Next time, we’ll discuss how we pick articles, and what causes something to catch our eye.  But for now, some articles!

Paul from Blog of Holding posted an amazing graphic depicting all the monsters in MM1 by level and environment.  We can’t imagine how much time this took…

Dread Gazebo posted a homebrew skill specialization system for 4e that we really like.  Be sure to give him feedback (positive or negative) so he can refine the rules.

Every month, Wastex Games has been hosting a contest on their blog.  For May, the contest was “Tribes of the Land” where entrants were challenged to come up with a unique tribe of monsters.  We especially liked Wes Hall’s entry, which was presented this week: The Stone Raiders, a tribe of Cockatrice riding Goblins.  No, you read that right.

Trollish Delver had some interesting thoughts on why we may gravitate towards lower level characters.  You should weigh in on how you feel, as his musings are largely open-ended.  We’re especially interested in what The ID DM has to say, from a psychology standpoint… (As an aside, there’s a mention in the article of the Dungeon Crawl Classics; for more on that check out this article from Beyond the Black Gate)

Big Ball of No Fun posted a great way to get quick and easy building floorplans on the fly.  Just another reason to have a computer handy when you play.  (Don’t tell me that my players are the only ones who go off script and wander into random buildings….)

Finally, remember that episode of Community everyone was talking about a few months back?  The one where the cast plays D&D for the entire episode?  The A.V. Club posted an interview with Dan Harmon (Community’s creator) this week where he comments on the making of the episode.  You have to scroll down a bit; look for the picture of Chevy Chase holding the D&D adventure.

What cool articles did we miss this week?

Weekly Roundup – Dungeon Geomorph Dice Edition

This week, we found the Dungeon Geomorph Dice project on Kickstarter.  We were so excited, we threw $40 in the pot for two sets of dice (and crossed our fingers for the second “caverns” set).  Here’s why you should, too: we will be developing some free supplements to these dice for you to use.  Just to be clear, we’re not affiliated with this project in any way; we just think they’re really cool, and wanted to try and make them as useful as possible.  We won’t start working on this project until we have the dice in hand and see what kind of supplements have been shipped with them.  The stuff we develop will be completely 4e compatible.  Spread the word by using the Facebook, Twitter, and other icons at the end of this post!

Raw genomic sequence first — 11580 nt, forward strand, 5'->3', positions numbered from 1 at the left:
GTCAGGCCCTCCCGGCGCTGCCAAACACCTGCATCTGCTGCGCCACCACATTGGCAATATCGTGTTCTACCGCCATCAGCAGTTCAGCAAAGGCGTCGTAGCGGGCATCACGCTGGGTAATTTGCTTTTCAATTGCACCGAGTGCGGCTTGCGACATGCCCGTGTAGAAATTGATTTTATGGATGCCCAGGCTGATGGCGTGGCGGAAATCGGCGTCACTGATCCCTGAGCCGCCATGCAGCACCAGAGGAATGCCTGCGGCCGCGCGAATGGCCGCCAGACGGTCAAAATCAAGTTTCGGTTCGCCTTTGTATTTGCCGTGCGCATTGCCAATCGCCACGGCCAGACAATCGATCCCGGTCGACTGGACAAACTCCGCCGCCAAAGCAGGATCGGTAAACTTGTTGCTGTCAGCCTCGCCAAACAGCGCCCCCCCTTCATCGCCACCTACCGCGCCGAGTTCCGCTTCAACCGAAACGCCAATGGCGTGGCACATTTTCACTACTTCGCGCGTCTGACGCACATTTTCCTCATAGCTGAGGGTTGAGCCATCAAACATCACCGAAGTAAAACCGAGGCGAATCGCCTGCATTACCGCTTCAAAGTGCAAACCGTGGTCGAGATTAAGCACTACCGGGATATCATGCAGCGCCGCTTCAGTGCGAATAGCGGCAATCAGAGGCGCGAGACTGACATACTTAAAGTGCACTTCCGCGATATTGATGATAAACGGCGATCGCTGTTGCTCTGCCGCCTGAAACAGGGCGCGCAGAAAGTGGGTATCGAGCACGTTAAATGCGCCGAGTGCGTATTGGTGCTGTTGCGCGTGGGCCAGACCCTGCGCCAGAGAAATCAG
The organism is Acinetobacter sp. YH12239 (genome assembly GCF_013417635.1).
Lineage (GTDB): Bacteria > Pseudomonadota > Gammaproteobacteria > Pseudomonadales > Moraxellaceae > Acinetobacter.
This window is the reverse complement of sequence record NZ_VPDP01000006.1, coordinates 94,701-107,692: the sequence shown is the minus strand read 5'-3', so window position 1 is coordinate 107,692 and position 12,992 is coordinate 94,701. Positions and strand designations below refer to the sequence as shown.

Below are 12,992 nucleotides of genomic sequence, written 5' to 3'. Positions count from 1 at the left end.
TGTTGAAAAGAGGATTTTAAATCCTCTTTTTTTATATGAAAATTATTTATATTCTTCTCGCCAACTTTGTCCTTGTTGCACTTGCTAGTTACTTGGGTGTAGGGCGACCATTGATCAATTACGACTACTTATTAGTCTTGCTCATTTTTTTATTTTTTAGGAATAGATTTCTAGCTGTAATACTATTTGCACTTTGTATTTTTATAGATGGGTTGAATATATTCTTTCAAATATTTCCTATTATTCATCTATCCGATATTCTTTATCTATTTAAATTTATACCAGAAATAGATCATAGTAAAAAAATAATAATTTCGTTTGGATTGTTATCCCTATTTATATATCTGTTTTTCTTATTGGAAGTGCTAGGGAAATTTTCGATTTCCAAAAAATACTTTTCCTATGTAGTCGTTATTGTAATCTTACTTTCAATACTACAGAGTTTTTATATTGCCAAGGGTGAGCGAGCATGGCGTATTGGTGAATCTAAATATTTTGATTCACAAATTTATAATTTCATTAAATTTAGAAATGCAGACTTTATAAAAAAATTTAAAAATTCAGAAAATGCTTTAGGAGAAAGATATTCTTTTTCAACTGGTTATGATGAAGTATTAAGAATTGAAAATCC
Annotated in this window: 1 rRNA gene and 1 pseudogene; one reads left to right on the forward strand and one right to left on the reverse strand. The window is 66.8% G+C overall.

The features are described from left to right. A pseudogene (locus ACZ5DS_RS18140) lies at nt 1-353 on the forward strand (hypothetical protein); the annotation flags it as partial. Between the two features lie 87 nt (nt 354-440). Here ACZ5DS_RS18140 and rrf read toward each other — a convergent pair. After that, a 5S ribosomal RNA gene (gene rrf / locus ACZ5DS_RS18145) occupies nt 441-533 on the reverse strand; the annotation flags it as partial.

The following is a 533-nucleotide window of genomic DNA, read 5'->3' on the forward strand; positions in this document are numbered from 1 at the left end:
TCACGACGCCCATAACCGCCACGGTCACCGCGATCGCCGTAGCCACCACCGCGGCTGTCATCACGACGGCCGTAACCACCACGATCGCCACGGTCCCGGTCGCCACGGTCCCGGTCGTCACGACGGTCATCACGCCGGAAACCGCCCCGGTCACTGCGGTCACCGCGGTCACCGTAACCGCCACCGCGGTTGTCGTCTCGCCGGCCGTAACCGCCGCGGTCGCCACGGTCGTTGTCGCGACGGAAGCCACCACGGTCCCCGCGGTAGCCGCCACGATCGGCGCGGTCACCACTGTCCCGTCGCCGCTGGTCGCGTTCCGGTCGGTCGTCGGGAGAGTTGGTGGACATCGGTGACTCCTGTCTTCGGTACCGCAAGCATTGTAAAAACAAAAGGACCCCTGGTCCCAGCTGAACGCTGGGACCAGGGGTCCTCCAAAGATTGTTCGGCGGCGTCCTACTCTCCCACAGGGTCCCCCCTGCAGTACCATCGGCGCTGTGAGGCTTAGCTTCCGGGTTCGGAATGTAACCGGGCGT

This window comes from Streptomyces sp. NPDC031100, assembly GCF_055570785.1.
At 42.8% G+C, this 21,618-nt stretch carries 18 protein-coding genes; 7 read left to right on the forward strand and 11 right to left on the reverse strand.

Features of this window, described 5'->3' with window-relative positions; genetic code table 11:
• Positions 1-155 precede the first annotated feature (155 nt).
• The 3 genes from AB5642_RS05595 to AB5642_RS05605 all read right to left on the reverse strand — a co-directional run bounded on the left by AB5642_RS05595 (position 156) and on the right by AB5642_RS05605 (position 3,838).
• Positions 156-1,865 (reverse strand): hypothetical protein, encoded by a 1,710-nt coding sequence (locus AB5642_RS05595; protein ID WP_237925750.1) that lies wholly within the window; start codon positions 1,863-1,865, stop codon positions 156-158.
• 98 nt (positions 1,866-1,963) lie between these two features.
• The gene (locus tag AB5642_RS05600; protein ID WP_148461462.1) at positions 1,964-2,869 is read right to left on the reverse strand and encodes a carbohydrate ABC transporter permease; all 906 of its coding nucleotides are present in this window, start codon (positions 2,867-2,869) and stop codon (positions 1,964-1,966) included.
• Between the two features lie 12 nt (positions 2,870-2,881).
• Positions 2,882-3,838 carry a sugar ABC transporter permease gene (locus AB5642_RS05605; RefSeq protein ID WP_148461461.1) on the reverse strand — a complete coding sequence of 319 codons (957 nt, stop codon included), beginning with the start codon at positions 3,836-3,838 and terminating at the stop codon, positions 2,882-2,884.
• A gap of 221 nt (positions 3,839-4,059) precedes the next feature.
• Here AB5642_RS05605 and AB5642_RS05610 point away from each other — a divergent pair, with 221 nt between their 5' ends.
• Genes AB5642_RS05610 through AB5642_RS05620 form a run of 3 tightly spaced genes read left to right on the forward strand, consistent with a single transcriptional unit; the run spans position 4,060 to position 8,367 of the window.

On to the articles…

The Labyrinth had an interesting discussion on generating ability scores based upon percentiles instead of 4d6.  The most intriguing part of his system was the racial adjustments of probabilites for each stat.

Then there was Dread Gazebo (with his fancy new blog layout!) who encouraged DMs to abandon the XP budget.  This, of course, sparked some debate, and Sarah Darkmagic weighed in with a counterpoint.

Did we mention there’s a contest to win Heroes of Shadow over at A Walk in the Dark? Yup.  Go check it out if you want to win it.

On the podcast side of things, we urge you to check out the Going Last podcast.  There’s lots of miniatures talk, and non-D&D “general gaming” talk as well, so if you’re into that sort of thing, give it a listen.

Finally, The Rhetorical Gamer talked about what 4e got wrong, in his opinion.  And, to be fair, last week he also wrote about what it got right.  Check it out, and see if you agree.

Who are we missing?  Anyone?  Anyone?

Weekly Roundup – The Weekly Roundup is Moving! Edition

So, our experiment with podcasting has been successful, and is going to become a regular fixture on the site.  Since we record and post the podcast on Sunday, we’ve decided to move the Weekly Roundup to Saturdays starting this coming Saturday.  Now you have something to do while you drink your Saturday morning coffee!  You can thank us in the comments.  After you read these articles.

Dread Gazebo had a great article this week on running horror in your games.  There was plenty of advice, including “All show is no show,” meaning the DM should keep information close to the chest.

If you’re looking for a budget solution to condition markers, look no further than This Is My Game‘s post this week.  Geek Ken put together a freebie, and they look really nice!

RPG Musings gave us food for thought when they proposed the idea of short campaigns.  The advantage being, of course, closure for all involved.  A good idea for those who have never really had any because the group just sort of broke up for some reason.

 If you want to take your Gamma World game from levels 11-20, you need to check out Dazed, Save Ends‘s column this week on “Uber Tier.”  Monsters are no problem either, as just about any D&D monster fits in a Gamma World setting.

Finally, Alphastream weighed in on the “speed of combat” issue on his Wizards of the Coast blog.  He argues that 4e is far too engaging even when it’s not your turn to complain about how long the combats take.  Guess it’s time to open up the discussion again… leave him a comment!

This Saturday! Don’t forget!